All registered candidates are required to pass so called municipal filter introduced be a federal law of 2012: all candidates are required to receive support from at least 6% of elected municipal deputies or heads of municipalities. Those supporting municipal deputies should represent no less than 75% of the federal subject's municipalities. One deputy can only support one candidate. For Moscow 2013 elections it means that every candidate should provide signatures of at least 110 elected municipal deputies representing 75% of all Moscow municipalities. Since most municipalities are controlled by the United Russia party the municipal filter is especially hard to pass for the opposition candidates.
Criteria for electionEdit
To be elected a candidate must get more than 50% of votes. If no one achieves 50%, a runoff is to be held in 14 days. Only the two most successful candidates from the first round participate in the second round.
In a vote held on June 6, 27 members of Moscow City Duma backed the proposed date, and only two voted against it.
Registration for the election was completed on July 17.
- Ivan Melnikov, from the Communist Party of the Russian Federation, a professor at Moscow State University.
- Nikolai Levichev, current Chairman of A Just Russia Party.
- Mikhail Degtyarev, from the Liberal Democratic Party of Russia.
- Sergey Sobyanin, running as self-nominated, acting Mayor of Moscow, one of the leaders of political party United Russia, current member of bureau of the Supreme Council of the United Russia, current member of presidium of Regional Council of the United Russia in Moscow and the head (political council secretary) of the party's Moscow branch from March 2011 to December 2012.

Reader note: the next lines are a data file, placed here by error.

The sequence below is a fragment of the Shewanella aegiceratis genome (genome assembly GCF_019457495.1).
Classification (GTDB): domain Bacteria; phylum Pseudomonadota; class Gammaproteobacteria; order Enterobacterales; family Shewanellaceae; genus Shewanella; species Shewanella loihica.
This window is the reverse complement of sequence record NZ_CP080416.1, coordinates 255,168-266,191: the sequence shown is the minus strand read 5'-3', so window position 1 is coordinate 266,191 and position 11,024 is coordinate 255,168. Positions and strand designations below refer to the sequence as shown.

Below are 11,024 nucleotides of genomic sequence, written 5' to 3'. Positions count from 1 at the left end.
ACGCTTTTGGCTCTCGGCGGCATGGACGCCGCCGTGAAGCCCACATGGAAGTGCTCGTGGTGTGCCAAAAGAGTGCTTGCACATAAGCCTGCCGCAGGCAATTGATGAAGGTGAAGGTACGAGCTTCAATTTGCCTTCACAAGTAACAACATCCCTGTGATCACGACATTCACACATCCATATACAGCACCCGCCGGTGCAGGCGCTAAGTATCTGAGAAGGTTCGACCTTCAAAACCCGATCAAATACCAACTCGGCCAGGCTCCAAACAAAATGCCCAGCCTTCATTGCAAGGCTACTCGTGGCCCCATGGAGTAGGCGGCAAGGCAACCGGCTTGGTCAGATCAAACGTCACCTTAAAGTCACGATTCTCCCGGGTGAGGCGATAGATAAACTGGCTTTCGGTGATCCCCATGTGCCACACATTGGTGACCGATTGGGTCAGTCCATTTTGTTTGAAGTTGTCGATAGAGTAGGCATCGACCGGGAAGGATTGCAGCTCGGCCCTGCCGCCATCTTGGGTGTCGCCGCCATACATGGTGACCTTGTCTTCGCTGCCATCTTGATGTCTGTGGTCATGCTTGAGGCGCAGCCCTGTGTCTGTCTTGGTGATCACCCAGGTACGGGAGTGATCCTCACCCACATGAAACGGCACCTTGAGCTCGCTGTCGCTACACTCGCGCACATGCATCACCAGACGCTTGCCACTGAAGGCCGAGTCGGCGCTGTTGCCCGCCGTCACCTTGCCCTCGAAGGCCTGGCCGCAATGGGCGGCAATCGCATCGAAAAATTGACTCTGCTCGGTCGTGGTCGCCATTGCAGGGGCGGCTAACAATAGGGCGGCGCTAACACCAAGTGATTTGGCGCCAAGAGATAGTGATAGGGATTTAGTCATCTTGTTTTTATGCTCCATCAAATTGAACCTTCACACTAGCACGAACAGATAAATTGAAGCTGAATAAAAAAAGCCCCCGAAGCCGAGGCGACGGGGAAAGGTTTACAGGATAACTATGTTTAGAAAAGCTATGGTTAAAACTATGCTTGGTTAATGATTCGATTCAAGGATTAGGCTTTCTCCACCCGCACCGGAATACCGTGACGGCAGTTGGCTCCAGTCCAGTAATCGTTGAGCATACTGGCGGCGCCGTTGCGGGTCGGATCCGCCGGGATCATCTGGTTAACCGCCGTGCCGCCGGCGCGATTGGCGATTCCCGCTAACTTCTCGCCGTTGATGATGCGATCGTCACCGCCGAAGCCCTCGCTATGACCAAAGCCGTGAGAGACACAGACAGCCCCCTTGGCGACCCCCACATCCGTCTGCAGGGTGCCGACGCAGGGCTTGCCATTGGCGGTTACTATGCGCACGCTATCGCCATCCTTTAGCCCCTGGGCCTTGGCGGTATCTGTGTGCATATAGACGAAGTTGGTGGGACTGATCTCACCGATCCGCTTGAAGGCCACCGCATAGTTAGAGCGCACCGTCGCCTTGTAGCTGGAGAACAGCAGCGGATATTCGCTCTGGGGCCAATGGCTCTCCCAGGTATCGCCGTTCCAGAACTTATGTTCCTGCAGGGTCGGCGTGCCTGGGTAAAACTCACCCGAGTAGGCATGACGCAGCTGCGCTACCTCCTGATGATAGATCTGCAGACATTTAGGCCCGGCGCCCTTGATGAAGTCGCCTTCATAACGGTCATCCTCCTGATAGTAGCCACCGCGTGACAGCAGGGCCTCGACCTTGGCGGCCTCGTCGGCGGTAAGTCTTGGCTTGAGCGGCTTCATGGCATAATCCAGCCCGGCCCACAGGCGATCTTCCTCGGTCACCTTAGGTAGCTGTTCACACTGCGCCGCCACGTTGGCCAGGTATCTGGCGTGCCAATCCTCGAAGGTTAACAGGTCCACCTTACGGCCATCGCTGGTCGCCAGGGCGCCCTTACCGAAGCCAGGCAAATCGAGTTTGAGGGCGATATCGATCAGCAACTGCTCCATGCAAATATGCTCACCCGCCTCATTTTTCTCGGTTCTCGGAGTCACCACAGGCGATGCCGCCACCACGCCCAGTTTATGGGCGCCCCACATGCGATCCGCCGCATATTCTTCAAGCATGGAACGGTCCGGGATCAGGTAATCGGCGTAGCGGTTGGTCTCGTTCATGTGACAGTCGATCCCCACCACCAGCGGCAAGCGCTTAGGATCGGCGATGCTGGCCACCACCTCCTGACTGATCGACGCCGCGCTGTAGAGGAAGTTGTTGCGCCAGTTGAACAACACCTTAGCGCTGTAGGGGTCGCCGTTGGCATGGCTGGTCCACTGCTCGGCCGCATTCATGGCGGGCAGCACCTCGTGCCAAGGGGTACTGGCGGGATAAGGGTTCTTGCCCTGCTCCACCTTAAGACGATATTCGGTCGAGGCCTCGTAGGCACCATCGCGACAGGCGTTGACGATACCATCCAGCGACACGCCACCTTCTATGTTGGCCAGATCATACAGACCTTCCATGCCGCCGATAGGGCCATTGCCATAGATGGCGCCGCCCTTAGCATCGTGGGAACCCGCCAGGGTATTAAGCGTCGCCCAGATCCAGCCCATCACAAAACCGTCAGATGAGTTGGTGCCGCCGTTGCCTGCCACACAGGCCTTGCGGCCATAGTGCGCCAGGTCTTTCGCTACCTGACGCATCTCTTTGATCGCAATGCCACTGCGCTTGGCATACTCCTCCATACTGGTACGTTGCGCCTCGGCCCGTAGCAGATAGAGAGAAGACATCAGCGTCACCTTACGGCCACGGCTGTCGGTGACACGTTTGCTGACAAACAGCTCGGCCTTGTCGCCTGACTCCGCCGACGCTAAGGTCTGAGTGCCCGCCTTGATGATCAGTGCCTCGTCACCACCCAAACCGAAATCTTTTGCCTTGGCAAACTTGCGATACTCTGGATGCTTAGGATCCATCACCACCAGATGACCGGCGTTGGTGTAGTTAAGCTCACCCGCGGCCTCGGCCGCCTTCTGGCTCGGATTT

- Sergey Mitrokhin, current Chairman of Yabloko Party, former Head of Yabloko's Moscow branch and former Moscow City Duma member.
- Alexei Navalny, running as the candidate of the Republican Party of Russia – People's Freedom Party (but he is nonpartisan citizen) and supported by Russian Opposition Coordination Council (he is a Coordination Council member), anti-corruption activist and blogger, one of the leaders of Russian opposition and protesters in 2011–13, informal leader of the unregistered political party People's Alliance.
About 40 persons wanted to participate in the elections.
- Gleb Fetisov, one of the leaders of Alliance of Greens – The People's Party, a member of Public Chamber of Russia, businessman, one of the owners of Altimo
- Svetlana Peunova, leader of Volya Party
- Sergey Troitsky, leader of thrash metal music band Corrosia Metalla
- Alyona Popova, Civilian Power
- Samson Sholademi, businessman and blogger of African descent (formally he abandoned his campaign in protest against Sobyanin helping Navalny to pass the "municipal filter").
- only stated about their participation
- Andrey Nechaev, former Minister of Economic Development
- Maxim Suraykin, leader of political party Communists of Russia
The results were (turnout was 32.07%):
- Sergey Sobyanin – 51.37%
- Alexei Navalny – 27.24%
- Ivan Melnikov – 10.69%
- Sergey Mitrokhin – 3.51%
- Mikhail Degtyarev – 2.86%
- Nikolai Levichev – 2.79%
- Invalid ballots – 1.53%